The Cumberland Post

The Cumberland Post
My Backyard, Six Miles from the Cumberland River

Tuesday, November 27, 2012

"Crawlin' Kingsnake" and the Tennessee Drizzle

Yesterday was a travel day for us. The trip was pleasant until we reached that dreadful section of I-40 between Little Rock and Memphis. Somewhere around Carlisle, Arkansas, our progress came to a complete stop. The sun set behind us as we waited in darkness in an ever growing line of vehicles for over 30 minutes. 

Finally, the Arkansas Department of Transportation decided to let us move on and we made it to Memphis, which according to some, is the birthplace of the Blues. We tuned our Sirius to the appropriate channel and found the show "B. B. King's Bluesville" in progress.  

Besides the Blues, we encountered something else in Memphis--the famous Tennessee drizzle, which stayed with us all the way home. This drizzle or at least the Nashville variation of it was described early in the last century by the short story writer and embezzler O. Henry (William Sydney Porter):

Take a London fog 30 parts; malaria 10 parts; gas leaks 20 parts; dewdrops gathered in a brick yard at sunrise, 25 parts; odor of honeysuckle 15 parts. Mix.The mixture will give you an approximate conception of a Nashville drizzle. It is not so fragrant as a moth-ball nor as thick as pea-soup; but 'tis enough - 'twill serve.

I would leave out the honeysuckle part of O. Henry's description, and add this: The Tennessee drizzle is a type of concentrated, slanting rain consisting of tiny, needle like droplets of water. The "concentrated" idea is most important. If you were of a scientific mind and employed some sort of sophisticated electronic device attached to your windshield, I'm convinced after our experience last night that you would get a measure of no less than 7,000,000 droplets per square foot.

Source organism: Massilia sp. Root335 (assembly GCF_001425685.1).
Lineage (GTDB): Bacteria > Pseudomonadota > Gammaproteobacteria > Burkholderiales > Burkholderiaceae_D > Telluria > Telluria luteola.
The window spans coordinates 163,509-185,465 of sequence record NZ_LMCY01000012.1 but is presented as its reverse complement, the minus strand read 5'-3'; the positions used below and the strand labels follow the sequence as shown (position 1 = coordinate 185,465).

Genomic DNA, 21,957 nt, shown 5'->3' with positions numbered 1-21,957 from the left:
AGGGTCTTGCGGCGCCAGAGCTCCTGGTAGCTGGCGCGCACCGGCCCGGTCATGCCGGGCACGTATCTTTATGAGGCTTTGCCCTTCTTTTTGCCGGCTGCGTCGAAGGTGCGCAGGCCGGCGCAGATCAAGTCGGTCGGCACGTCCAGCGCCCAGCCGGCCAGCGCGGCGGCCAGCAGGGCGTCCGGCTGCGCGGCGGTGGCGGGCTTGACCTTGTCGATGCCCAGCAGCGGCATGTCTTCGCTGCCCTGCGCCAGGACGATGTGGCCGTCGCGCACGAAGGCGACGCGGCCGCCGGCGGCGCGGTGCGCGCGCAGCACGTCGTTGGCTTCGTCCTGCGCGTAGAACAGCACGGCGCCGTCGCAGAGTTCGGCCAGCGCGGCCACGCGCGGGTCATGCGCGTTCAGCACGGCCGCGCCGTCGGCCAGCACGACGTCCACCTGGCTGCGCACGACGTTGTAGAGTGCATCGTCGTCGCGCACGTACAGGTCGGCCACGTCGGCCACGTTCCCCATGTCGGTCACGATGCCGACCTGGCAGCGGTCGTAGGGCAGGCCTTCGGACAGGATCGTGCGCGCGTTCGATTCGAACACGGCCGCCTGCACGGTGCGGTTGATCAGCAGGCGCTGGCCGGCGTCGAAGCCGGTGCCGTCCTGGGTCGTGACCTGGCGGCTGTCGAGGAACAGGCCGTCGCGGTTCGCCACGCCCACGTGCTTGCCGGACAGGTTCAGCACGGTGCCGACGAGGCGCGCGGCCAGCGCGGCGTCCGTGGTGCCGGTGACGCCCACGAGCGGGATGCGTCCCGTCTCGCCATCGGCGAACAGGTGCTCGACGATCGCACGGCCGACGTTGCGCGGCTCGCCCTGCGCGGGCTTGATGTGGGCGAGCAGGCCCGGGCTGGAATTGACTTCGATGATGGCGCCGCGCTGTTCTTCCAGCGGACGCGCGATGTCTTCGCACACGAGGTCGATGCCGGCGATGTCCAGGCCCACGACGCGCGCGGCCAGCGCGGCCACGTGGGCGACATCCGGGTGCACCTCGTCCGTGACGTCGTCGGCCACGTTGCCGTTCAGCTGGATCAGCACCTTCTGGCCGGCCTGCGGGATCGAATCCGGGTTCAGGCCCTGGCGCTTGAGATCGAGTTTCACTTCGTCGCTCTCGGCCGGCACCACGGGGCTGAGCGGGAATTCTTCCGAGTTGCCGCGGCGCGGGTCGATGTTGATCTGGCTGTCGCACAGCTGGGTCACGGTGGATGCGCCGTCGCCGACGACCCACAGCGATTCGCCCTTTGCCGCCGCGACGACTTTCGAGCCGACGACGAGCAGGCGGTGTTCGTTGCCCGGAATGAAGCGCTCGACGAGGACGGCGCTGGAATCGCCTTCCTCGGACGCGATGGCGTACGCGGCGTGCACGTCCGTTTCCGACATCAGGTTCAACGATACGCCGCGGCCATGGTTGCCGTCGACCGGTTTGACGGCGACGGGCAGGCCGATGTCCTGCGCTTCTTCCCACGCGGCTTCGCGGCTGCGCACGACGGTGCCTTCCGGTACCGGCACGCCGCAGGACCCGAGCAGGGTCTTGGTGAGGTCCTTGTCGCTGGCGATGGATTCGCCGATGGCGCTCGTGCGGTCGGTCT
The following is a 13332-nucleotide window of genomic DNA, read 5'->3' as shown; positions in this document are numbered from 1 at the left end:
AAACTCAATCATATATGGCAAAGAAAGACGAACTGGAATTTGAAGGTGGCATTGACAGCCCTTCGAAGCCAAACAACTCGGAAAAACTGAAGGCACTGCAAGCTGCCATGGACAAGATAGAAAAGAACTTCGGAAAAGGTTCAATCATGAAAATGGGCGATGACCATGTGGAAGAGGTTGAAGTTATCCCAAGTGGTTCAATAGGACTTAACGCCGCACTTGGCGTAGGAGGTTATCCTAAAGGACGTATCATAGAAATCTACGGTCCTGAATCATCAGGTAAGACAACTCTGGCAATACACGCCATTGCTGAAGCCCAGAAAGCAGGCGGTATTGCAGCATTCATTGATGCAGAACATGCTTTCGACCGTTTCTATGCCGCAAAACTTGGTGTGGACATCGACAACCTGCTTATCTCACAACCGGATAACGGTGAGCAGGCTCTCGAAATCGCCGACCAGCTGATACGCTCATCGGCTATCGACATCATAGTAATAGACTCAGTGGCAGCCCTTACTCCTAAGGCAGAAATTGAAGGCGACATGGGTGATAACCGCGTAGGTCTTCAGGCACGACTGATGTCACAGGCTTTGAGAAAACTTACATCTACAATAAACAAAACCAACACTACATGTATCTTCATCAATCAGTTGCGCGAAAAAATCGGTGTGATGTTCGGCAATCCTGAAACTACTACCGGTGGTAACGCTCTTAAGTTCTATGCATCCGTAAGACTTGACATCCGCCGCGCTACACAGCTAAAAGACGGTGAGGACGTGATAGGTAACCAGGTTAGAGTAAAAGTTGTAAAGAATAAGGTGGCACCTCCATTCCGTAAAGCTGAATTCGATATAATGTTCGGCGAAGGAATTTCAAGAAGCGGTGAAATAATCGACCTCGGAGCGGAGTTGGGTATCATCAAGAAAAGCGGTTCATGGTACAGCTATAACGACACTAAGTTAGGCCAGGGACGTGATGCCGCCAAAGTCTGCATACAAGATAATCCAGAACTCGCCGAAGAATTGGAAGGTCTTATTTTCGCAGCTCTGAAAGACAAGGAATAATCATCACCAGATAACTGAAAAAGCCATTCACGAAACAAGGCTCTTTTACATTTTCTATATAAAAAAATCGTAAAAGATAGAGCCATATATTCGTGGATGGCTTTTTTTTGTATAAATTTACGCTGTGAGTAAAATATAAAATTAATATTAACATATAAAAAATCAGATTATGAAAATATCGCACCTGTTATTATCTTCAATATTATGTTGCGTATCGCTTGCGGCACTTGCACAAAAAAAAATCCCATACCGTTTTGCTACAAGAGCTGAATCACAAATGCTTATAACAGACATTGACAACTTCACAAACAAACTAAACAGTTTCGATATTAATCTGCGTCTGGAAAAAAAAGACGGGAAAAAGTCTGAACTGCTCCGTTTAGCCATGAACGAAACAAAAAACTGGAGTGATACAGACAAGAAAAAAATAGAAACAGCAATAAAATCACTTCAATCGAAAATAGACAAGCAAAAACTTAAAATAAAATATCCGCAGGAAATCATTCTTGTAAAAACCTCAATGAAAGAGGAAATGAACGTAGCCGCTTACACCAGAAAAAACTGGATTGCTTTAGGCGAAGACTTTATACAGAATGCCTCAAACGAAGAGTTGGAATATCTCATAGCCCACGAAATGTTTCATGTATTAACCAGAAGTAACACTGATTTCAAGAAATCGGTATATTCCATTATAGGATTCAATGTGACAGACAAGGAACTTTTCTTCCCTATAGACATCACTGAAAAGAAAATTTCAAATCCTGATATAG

Our Enclave's wipers were at times over-matched, but somehow we managed to get home around 11:30 PM. 

But even though the last third of our trip was bad from the weather perspective, it was a blast otherwise. 

A cold rain was falling outside, but Joyce and I enjoyed a hot rockin' Blues concert all the way to Nashville. We heard some great new stuff and lots of good old stuff like Etta James' "Crawlin' Kingsnake."
"Crawlin' Kingsnake" reminded me of something we used to talk about in Literature class, a figure of speech called a synecdoche. Here's an example: Gesturing to the shiny new Porsche Boxster, Bruce says, "Hey I like your cool new wheels, Dude." In the example, a part, "wheels," is used to signify the whole car. 

I'm going to be discreet here (I'm not sure why) and let you read some more about this figure of speech and then apply it to the song yourself. Or not. Your choice. Either way, you can enjoy the great blues voice of Etta James in a most memorable performance. 


  1. Dang. Great minds DO think alike. We were putting the final touches on blues-based posts together (in time), but separate (in space).

    I loves me my Sirius/XM... I can't remember the last time I played a CD in my car, it's all XM, all the time... and makes that four-hour drive to ABQ pass all too quickly.

    In re: Etta. This, from an post at EIP:

    I've been privileged to see Etta James on a number of occasions, the most memorable o' which was in a small pub in Camden Town (in London) back in the day, which is to say sometime during 1980 - 1983. When I say "small," I mean SMALL... as in "could mebbe seat 100 people, with another 50 standing." The Second Mrs. Pennington and I arrived at said pub about two hours before show time in order to secure seats before Etta's performance, knowing full well how small it was from previous experience with that venue. The end result was we were both very well-oiled by the time Etta took the stage (and I use the term "stage" loosely) but that did NOT diminish the experience in the least. Miz James did two sets that night, if memory serves, and that evening was one of my very best musical experiences... which included the opportunity to say "hi" and thank her personally for her performance. It don't get no better than that, Gentle Reader.

    I'm dead serious about the "it don't get no better" bits in the above.

    RIP, Etta.

    1. Insert "old" at the appropriate place above... as in "an OLD post..."


    2. Buck, I do remember reading that old post of yours. You and Mrs. II were lucky to get to hear Etta in that intimate setting. Etta's the best.

  2. We get plenty of rain here, but I would never ascribe a "honeysuckle scent" to the smell of it. More like "mud" with a "tinge of grass clippings".

    1. Inno, I've never been to Oregon, but I've heard it rains a lot there.:-). BTW, didn't I read that the Ducks beat my Commodores in b-ball the other day?

  3. Glad you had a safe trip despite the Tennessee Slime on the windshield!
    Lawd, don't like no snake songs Mr. Dan.

    1. Thanks Scooney. And I promise I'll go easy on the Snake songs. I know you guys up on the Ridge have to watch where you step!